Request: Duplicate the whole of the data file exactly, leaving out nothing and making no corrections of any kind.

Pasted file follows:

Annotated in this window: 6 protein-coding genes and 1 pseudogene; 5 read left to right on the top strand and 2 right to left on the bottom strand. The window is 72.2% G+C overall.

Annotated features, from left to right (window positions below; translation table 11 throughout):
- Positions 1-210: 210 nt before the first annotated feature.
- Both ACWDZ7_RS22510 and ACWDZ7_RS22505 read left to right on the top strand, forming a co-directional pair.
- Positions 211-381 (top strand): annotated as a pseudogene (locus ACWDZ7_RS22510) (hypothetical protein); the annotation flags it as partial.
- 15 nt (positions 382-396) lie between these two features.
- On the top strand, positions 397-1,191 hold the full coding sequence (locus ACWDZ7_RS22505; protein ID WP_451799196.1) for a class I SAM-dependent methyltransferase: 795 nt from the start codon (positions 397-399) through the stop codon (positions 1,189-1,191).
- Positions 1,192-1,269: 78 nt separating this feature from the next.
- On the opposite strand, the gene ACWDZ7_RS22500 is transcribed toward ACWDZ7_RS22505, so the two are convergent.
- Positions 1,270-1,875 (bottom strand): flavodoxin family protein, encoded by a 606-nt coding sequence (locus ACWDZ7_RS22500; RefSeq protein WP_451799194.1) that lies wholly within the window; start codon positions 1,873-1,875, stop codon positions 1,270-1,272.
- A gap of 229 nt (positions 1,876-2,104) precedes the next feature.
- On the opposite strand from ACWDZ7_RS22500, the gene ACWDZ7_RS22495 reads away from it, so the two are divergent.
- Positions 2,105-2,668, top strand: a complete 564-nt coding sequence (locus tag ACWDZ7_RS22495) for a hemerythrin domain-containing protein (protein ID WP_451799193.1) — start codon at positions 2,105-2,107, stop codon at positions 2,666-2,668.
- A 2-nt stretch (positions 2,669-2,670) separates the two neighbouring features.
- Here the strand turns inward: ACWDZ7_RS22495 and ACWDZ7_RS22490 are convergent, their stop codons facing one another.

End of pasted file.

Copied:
Annotated in this window: 6 protein-coding genes and 1 pseudogene; 5 read left to right on the top strand and 2 right to left on the bottom strand. The window is 72.2% G+C overall.

Annotated features, from left to right (window positions below; translation table 11 throughout):
- Positions 1-210: 210 nt before the first annotated feature.
- Both ACWDZ7_RS22510 and ACWDZ7_RS22505 read left to right on the top strand, forming a co-directional pair.
- Positions 211-381 (top strand): annotated as a pseudogene (locus ACWDZ7_RS22510) (hypothetical protein); the annotation flags it as partial.
- 15 nt (positions 382-396) lie between these two features.
- On the top strand, positions 397-1,191 hold the full coding sequence (locus ACWDZ7_RS22505; protein ID WP_451799196.1) for a class I SAM-dependent methyltransferase: 795 nt from the start codon (positions 397-399) through the stop codon (positions 1,189-1,191).
- Positions 1,192-1,269: 78 nt separating this feature from the next.
- On the opposite strand, the gene ACWDZ7_RS22500 is transcribed toward ACWDZ7_RS22505, so the two are convergent.
- Positions 1,270-1,875 (bottom strand): flavodoxin family protein, encoded by a 606-nt coding sequence (locus ACWDZ7_RS22500; RefSeq protein WP_451799194.1) that lies wholly within the window; start codon positions 1,873-1,875, stop codon positions 1,270-1,272.
- A gap of 229 nt (positions 1,876-2,104) precedes the next feature.
- On the opposite strand from ACWDZ7_RS22500, the gene ACWDZ7_RS22495 reads away from it, so the two are divergent.
- Positions 2,105-2,668, top strand: a complete 564-nt coding sequence (locus tag ACWDZ7_RS22495) for a hemerythrin domain-containing protein (protein ID WP_451799193.1) — start codon at positions 2,105-2,107, stop codon at positions 2,666-2,668.
- A 2-nt stretch (positions 2,669-2,670) separates the two neighbouring features.
- Here the strand turns inward: ACWDZ7_RS22495 and ACWDZ7_RS22490 are convergent, their stop codons facing one another.